Bengaluru, Pune, and Mumbai Witness Surging Demand for Warehouses in Q2 2023, while Delhi-NCR and Chennai Experience a Drop

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    In the second quarter of 2023, India’s industrial and warehousing sector experienced a 12 percent decline in leasing demand, with a total of 40 lakh square feet leased across five major cities, as reported by real estate firm Colliers India. The contrasting trend showcased a rising demand for warehouses in Bengaluru, Pune, and Mumbai, while Delhi-NCR and Chennai witnessed a significant drop in demand.

    Bengaluru took the lead with a remarkable 17 percent increase, leasing 7 lakh square feet of warehouse space. Similarly, the Pune region recorded a 15 percent surge, leasing 10 lakh square feet, while Mumbai experienced a 12 percent rise, securing 9 lakh square feet of warehouse space in the same period.

    On the other hand, Delhi-NCR saw a staggering 49 percent decline in demand, leasing only 7 lakh square feet, while Chennai experienced a 28 percent dip, leasing 7 lakh square feet during the three months ended June 30.

    Despite these variations, the overall demand across the top five cities remained stable during the first half of 2023, with 11 million square feet of warehouse leasing, a figure similar to the previous year’s data.

    Leading the pack was Delhi-NCR, accounting for a 25 percent share of the leasing market, closely followed by Mumbai, with a share of 24.6 percent. The expansion in the third-party logistics (3PL) sector played a crucial role in driving the demand, representing 37 percent of the total leasing in the first half of 2023. Additionally, the FMCG and engineering firms also contributed significantly, with a share of 12 percent and 11 percent, respectively.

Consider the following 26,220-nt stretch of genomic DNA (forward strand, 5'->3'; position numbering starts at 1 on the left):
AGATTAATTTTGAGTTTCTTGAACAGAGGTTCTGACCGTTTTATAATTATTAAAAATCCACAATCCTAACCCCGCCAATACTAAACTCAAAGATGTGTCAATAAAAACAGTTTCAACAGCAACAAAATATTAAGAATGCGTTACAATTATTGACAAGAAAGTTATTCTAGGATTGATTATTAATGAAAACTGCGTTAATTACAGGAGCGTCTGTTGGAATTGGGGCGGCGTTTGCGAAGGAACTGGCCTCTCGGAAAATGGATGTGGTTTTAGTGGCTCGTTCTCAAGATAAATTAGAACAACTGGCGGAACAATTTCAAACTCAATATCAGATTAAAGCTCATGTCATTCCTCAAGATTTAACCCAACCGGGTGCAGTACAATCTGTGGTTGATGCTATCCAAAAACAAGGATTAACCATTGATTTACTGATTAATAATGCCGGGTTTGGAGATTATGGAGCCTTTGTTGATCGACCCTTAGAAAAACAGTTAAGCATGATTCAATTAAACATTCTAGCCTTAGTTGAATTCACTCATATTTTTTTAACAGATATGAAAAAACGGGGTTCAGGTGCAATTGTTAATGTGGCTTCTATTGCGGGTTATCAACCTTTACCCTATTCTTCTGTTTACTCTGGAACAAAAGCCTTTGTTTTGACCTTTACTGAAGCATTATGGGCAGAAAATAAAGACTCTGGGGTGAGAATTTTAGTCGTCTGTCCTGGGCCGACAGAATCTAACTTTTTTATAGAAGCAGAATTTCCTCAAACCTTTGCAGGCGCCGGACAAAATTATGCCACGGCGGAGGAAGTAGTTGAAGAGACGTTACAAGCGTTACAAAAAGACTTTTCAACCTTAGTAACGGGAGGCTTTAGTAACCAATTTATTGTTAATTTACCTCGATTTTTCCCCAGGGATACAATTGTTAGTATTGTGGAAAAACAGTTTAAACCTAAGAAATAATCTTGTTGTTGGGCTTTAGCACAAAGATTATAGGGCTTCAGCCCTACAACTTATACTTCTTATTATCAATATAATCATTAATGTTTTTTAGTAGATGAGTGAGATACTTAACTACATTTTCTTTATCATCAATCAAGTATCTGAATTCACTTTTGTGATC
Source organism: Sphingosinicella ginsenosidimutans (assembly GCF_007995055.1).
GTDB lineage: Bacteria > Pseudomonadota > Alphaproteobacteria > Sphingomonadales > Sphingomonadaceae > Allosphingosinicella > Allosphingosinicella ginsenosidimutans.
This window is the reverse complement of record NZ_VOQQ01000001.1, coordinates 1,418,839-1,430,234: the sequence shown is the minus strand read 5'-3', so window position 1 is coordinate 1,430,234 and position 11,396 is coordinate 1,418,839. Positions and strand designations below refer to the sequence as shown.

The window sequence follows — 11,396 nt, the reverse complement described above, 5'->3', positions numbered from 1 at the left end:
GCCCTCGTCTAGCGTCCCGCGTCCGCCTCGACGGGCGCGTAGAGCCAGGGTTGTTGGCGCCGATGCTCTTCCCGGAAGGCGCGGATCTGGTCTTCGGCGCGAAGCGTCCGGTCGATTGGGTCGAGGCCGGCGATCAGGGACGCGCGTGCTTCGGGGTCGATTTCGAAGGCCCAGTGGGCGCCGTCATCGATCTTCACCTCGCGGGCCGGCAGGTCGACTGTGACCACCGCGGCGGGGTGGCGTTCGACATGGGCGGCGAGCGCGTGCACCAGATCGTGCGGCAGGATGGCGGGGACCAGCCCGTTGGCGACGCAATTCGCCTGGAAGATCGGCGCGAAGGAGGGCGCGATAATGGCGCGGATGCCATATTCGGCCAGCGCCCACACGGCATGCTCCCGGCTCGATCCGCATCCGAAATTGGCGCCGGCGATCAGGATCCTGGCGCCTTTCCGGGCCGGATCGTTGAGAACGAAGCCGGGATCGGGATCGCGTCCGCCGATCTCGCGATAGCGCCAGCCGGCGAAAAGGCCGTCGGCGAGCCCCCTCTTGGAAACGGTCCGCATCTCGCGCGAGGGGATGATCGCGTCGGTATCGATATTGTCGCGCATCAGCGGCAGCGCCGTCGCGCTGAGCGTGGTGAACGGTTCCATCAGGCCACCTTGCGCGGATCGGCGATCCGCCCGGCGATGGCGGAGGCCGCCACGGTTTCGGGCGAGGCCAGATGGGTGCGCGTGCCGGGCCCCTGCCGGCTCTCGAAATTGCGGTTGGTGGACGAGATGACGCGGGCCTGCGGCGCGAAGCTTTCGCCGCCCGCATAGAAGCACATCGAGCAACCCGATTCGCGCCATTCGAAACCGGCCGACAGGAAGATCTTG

Vijay Ganesh, the Managing Director of Industrial & Logistics Services at Colliers India, noted that while the 3PL sector continued to lead in demand, leasing by FMCG and engineering firms witnessed a notable rise during the first half of 2023.

    The e-commerce industry experienced a remarkable 68 percent year-on-year surge in demand after a few quarters of sluggishness. This overall increase in demand was attributed to factors like expanded production capacity, strong government policy support, and the integration of more automated and process-driven manufacturing.

    Vacancy levels for quality Grade A warehousing also saw a decline, dropping by 110 basis points (bps) to 10 percent during the second quarter, showcasing steady demand for such facilities.

    In terms of supply, the second quarter of 2023 saw a 10 percent year-on-year decrease, with a fresh supply of 10.7 million square feet, as developers cautiously monitored the evolving demand scenario.

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